I just dont understand this "IF" thing

Ok everybody newbie in the house. LOL I am trying to understand this code but I am missing something. Im just trying to turn on 2 LEDS but I dont understand the parameters associated with the variable "R", "r" or "A", "a".. meaning if I put "R1" the 2nd LED doesnt come on (but the first one does) If I put "A1" the 2nd LED does come on.

How do I define more characters(variables) as placeholders for turning the light on and off. I learned that I can turn them on/off with Numbers, Capitol and Lowercase letters. What am I missing? because you can run out of them real quick. Should I only use numbers? and not letters?

[u]Here it is[/u]

int message = 0; // This will hold one byte of the serial message int redLEDPin = 11; // What pin is the red LED connected to? int redLED = 0; // The value/brightness of the LED, can be 0-255 int redLEDPin2 = 10; int redLED2 = 0;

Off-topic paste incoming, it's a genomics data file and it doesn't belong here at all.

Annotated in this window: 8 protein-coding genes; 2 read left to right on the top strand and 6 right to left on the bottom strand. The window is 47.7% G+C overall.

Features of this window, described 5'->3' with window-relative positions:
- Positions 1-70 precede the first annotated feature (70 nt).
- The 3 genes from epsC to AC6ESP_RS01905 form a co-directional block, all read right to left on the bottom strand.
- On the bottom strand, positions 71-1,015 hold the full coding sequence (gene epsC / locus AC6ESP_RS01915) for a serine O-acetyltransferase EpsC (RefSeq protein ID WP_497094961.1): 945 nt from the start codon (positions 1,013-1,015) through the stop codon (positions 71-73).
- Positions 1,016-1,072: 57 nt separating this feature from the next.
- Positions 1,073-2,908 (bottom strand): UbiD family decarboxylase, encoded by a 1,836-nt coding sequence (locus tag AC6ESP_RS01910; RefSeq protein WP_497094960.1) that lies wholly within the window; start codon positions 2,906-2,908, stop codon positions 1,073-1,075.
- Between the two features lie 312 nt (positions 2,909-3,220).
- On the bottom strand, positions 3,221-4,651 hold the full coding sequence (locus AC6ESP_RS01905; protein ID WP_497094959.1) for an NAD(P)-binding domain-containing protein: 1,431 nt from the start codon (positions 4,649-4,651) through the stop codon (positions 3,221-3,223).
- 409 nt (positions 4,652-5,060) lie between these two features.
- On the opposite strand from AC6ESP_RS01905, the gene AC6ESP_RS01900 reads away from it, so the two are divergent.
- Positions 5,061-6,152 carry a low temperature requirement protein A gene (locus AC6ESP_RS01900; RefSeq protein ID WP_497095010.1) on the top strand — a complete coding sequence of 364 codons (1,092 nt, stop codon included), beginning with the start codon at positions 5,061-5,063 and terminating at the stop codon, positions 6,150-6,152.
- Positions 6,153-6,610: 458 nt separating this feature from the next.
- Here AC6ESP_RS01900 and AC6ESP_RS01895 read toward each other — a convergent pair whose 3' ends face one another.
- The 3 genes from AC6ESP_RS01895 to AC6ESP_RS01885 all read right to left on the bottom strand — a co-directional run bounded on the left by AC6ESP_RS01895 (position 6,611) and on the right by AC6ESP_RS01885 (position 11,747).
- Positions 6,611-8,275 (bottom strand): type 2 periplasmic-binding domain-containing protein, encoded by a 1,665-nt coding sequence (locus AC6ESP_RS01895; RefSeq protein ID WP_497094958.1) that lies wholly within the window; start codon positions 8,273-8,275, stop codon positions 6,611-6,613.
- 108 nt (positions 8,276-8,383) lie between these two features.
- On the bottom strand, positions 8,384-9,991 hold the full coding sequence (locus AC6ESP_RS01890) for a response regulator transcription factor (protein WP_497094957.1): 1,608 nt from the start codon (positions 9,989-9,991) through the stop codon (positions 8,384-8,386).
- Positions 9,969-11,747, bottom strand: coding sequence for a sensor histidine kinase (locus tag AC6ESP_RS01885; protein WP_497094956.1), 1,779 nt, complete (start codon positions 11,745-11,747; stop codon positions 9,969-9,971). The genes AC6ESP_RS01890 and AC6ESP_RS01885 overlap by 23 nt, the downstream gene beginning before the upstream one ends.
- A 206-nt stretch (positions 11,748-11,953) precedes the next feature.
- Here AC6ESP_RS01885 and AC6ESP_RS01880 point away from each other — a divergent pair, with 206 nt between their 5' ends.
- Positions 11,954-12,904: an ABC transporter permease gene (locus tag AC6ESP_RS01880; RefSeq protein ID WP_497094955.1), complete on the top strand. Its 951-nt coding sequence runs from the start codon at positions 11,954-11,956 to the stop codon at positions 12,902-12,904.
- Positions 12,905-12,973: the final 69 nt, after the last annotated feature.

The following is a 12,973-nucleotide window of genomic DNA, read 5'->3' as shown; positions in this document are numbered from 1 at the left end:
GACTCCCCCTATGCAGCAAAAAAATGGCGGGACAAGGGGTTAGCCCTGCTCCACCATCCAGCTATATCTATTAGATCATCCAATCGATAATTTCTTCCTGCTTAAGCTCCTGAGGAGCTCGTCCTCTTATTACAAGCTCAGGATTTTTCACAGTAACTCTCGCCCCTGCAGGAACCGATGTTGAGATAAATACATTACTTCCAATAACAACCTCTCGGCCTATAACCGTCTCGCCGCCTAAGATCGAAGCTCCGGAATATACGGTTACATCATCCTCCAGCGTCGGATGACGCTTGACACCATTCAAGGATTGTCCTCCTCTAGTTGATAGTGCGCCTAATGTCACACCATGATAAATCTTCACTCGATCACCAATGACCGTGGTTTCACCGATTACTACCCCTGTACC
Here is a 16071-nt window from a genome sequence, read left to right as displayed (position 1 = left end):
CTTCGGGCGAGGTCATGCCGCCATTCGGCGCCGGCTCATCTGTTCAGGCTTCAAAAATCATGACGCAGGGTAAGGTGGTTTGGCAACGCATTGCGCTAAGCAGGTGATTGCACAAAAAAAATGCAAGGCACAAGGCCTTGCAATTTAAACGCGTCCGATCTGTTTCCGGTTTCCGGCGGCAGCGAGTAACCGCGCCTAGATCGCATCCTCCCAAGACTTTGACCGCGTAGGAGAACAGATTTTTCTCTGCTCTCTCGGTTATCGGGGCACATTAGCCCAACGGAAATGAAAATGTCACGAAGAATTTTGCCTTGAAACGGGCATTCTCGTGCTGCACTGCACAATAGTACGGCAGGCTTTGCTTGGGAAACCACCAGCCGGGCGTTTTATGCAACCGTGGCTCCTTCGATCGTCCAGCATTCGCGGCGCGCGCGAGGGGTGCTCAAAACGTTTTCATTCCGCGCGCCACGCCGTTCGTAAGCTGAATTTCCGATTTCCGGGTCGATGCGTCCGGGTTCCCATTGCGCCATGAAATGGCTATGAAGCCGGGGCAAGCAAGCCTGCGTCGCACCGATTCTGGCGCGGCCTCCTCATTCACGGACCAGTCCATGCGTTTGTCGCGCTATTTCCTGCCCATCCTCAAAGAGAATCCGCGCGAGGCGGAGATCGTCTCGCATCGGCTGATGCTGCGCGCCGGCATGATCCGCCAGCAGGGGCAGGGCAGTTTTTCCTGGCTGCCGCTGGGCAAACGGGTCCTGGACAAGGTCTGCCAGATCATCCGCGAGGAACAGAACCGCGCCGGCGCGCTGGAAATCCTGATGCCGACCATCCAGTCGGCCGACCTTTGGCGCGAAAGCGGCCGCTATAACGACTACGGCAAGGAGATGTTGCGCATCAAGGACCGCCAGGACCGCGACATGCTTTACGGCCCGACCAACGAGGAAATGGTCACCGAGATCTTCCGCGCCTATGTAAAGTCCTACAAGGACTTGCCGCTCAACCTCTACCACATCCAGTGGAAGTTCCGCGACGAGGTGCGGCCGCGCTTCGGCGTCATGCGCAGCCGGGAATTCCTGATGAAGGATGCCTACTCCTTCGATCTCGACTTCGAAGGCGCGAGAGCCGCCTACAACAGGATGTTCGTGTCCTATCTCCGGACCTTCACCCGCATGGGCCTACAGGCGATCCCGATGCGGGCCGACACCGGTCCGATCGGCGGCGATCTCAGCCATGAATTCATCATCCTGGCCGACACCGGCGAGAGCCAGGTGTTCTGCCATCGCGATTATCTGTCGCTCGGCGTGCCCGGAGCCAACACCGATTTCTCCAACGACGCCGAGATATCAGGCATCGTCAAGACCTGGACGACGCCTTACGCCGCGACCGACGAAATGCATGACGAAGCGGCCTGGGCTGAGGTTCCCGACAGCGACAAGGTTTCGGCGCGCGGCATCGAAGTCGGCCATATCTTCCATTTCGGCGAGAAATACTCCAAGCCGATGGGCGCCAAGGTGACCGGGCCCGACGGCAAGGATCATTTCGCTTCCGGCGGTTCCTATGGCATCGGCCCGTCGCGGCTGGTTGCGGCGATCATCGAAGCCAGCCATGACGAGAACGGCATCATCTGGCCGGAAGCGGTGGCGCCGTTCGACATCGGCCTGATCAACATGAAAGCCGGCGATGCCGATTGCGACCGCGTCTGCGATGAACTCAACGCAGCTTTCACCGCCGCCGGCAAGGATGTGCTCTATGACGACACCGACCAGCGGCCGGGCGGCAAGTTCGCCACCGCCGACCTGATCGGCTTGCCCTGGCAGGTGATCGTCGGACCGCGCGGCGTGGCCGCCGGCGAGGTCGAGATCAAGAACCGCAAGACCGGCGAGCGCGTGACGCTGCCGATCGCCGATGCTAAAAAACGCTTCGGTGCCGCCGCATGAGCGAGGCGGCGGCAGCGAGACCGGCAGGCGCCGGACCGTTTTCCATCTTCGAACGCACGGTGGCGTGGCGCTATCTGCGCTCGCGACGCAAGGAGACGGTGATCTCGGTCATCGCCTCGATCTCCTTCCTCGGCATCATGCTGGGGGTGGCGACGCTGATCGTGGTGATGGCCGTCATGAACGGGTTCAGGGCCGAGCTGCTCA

void setup() { Serial.begin(9600); //set serial to 9600 baud rate }

void loop(){ if (Serial.available() > 0) { // Check if there is a new message message = Serial.read(); // Put the serial input into the message

if (message == 'R'){ // If a capitol R is received... redLED = 255; // Set redLED to 255 (on)

} if (message == 'r'){ // If a lowercase r is received... redLED = 0; // Set redLED to 0 (off)

} if (message == 'A'){ //what if I wanted to use A1 here? redLED2 = 255; } if (message == 'a'){ redLED2 = 0; } } analogWrite(redLEDPin, redLED); // Write an analog value between 0-255 analogWrite(redLEDPin2, redLED2); }

Serial.read gets 1 byte from the serial buffer, if there is a byte to read. Storing the value read in a variable that is larger than a byte is a waste of space.

But, you could look at the types that are the same size as byte. Hmm, look at that. The char type is the same size. So, you could store the value returned by Serial.read in a char type variable, instead.

You could store the values in successive positions in an array of chars. Hmm, a string is an array of chars when the array is NULL terminated.

There are string comparison functions that you could use (strcmp comes to mind).

char message[40];
int index = 0;

void loop()
   while(Serial.available() > 0)
      char aChar = Serial.read();
      message[index] = aChar; // Store the character
      index++; // Increment the index
      message[index] = '\0'; //NULL terminate the string

   if(strcmp(message, "Please turn LED 5 on") == 0)
       // Turn LED 5 on